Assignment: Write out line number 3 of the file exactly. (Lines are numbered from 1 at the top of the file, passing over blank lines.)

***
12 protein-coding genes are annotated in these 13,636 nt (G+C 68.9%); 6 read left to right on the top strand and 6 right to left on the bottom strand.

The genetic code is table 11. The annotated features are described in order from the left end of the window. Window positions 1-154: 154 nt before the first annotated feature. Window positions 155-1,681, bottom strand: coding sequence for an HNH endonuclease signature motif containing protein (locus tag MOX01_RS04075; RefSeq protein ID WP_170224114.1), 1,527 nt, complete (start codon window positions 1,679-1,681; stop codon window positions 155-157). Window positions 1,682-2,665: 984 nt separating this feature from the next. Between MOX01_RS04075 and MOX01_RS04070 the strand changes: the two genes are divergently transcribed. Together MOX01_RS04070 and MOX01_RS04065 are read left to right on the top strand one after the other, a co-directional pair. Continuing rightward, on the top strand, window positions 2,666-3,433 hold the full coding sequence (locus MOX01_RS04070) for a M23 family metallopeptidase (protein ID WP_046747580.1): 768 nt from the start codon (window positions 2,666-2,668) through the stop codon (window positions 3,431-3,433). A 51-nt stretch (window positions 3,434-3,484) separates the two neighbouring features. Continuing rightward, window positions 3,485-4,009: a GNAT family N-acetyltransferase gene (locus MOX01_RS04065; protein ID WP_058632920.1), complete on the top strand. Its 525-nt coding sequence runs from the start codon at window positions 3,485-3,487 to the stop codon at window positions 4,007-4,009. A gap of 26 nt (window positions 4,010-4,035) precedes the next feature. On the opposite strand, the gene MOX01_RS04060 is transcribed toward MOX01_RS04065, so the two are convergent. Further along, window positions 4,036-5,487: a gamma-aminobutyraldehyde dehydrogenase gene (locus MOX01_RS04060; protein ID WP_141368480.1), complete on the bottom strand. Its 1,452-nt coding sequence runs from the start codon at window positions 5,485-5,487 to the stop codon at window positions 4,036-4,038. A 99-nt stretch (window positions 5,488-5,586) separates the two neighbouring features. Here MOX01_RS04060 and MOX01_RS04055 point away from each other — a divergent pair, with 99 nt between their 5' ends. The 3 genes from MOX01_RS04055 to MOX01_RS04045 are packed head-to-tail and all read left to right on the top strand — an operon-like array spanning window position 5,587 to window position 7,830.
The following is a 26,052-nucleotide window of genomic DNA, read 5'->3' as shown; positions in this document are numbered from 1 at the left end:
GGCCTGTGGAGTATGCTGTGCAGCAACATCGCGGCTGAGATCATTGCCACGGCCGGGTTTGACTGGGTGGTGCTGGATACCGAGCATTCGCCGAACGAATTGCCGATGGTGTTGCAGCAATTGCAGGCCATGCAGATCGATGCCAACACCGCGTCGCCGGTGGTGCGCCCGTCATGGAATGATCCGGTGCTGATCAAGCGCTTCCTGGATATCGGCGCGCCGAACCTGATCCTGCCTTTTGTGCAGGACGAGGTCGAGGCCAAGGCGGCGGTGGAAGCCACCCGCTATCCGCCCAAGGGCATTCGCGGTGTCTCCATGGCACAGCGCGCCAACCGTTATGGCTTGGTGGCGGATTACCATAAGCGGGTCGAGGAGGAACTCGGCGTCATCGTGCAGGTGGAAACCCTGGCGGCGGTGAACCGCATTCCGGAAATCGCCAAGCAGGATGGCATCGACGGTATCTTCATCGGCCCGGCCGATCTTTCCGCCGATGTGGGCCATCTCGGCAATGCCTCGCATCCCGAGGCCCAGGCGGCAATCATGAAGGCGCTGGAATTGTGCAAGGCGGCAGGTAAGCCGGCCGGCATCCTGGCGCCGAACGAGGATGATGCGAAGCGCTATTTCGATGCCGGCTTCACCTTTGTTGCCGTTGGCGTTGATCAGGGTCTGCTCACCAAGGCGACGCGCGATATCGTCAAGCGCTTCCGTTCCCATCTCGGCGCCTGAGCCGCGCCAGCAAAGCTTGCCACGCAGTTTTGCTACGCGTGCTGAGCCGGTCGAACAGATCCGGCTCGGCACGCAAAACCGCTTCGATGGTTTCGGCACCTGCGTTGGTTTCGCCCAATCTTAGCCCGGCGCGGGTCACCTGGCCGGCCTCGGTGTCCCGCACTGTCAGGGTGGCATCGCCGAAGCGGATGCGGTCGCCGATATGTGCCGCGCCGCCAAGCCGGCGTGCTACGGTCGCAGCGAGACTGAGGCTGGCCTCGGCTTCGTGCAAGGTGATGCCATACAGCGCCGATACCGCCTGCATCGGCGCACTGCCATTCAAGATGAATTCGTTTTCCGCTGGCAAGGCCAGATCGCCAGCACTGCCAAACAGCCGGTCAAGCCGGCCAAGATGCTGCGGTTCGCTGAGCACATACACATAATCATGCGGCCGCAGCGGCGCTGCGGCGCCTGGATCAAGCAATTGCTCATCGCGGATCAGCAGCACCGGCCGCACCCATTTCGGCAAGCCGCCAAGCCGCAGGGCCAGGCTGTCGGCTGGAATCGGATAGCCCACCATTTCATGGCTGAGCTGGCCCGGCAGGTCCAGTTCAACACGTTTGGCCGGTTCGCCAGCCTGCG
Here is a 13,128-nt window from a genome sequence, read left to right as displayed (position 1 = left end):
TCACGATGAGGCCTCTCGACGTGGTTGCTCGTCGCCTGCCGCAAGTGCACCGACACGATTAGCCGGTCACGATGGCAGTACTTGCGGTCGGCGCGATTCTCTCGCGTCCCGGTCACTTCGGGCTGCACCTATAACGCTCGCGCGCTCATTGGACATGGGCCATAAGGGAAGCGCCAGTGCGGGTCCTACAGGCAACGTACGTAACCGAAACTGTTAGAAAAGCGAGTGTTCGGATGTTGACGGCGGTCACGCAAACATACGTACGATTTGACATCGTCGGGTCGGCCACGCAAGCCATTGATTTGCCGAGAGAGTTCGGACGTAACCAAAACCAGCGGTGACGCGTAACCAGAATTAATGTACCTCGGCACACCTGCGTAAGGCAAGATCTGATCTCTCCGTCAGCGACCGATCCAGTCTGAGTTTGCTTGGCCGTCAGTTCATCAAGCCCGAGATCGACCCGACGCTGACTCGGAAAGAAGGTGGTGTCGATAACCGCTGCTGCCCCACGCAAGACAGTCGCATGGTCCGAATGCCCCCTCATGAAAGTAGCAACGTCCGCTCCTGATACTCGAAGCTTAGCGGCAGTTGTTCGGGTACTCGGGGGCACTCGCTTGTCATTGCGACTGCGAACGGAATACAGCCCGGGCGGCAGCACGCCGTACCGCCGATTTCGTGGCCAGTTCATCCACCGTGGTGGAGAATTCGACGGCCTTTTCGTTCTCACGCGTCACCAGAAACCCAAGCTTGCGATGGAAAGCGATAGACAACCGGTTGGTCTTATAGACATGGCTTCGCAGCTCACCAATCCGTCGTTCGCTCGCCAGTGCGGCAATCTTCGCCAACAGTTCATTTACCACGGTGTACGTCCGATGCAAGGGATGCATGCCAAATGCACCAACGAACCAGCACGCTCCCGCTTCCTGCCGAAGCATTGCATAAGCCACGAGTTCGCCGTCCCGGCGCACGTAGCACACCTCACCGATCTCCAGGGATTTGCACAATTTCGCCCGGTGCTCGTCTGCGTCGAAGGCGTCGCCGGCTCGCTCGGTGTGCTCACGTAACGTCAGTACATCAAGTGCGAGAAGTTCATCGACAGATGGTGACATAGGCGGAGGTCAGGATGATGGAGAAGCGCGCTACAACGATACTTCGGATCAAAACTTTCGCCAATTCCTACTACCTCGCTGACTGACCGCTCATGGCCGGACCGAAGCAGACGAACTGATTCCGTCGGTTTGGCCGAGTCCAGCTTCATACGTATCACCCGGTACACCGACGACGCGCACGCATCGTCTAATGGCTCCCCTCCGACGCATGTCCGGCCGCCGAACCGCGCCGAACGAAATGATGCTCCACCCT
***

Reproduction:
The following is a 26,052-nucleotide window of genomic DNA, read 5'->3' as shown; positions in this document are numbered from 1 at the left end: